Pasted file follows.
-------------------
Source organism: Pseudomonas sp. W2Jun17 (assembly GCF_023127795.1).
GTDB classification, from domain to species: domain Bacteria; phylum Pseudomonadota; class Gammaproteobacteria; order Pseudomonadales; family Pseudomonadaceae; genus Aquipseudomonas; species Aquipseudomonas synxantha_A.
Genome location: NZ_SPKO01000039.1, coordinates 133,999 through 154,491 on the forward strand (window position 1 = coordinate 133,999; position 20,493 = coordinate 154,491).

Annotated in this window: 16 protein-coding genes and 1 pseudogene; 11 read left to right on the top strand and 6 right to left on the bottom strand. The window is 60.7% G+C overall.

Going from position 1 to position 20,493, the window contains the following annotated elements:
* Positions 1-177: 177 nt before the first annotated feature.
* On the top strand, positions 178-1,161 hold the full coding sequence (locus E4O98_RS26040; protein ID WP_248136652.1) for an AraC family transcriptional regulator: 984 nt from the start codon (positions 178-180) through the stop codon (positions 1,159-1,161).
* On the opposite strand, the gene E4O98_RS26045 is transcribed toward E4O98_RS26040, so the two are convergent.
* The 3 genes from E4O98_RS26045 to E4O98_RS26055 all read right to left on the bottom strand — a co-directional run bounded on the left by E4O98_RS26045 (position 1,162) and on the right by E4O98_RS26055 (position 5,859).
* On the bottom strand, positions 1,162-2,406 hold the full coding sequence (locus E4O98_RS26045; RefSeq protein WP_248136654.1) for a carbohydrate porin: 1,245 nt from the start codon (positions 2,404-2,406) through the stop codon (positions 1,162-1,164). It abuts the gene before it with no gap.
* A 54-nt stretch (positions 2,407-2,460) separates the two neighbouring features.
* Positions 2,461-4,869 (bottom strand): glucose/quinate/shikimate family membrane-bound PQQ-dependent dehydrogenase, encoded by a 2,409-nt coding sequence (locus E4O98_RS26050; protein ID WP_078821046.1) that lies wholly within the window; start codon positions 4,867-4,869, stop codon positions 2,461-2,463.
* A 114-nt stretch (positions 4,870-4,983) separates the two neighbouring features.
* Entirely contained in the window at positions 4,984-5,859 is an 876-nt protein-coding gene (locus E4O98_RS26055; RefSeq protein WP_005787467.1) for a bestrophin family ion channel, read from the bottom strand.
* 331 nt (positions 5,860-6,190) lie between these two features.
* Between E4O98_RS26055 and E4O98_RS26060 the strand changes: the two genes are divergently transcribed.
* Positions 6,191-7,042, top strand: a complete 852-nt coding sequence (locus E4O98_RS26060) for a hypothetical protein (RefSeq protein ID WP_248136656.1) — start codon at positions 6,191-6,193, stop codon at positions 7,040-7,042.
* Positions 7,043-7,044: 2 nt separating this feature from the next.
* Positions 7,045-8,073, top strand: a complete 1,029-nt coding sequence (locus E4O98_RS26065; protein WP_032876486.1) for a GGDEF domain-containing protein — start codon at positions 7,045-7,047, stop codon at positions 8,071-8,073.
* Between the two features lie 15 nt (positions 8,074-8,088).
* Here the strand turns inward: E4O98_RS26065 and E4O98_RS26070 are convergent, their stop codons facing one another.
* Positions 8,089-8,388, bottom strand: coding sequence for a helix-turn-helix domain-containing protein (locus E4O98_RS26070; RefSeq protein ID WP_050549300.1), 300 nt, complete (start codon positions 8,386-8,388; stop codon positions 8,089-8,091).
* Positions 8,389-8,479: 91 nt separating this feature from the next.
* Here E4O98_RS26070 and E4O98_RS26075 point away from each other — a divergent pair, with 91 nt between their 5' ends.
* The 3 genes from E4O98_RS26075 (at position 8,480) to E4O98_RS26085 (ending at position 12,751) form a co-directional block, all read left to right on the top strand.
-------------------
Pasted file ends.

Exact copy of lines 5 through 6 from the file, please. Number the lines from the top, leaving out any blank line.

Going from position 1 to position 20,493, the window contains the following annotated elements:
* Positions 1-177: 177 nt before the first annotated feature.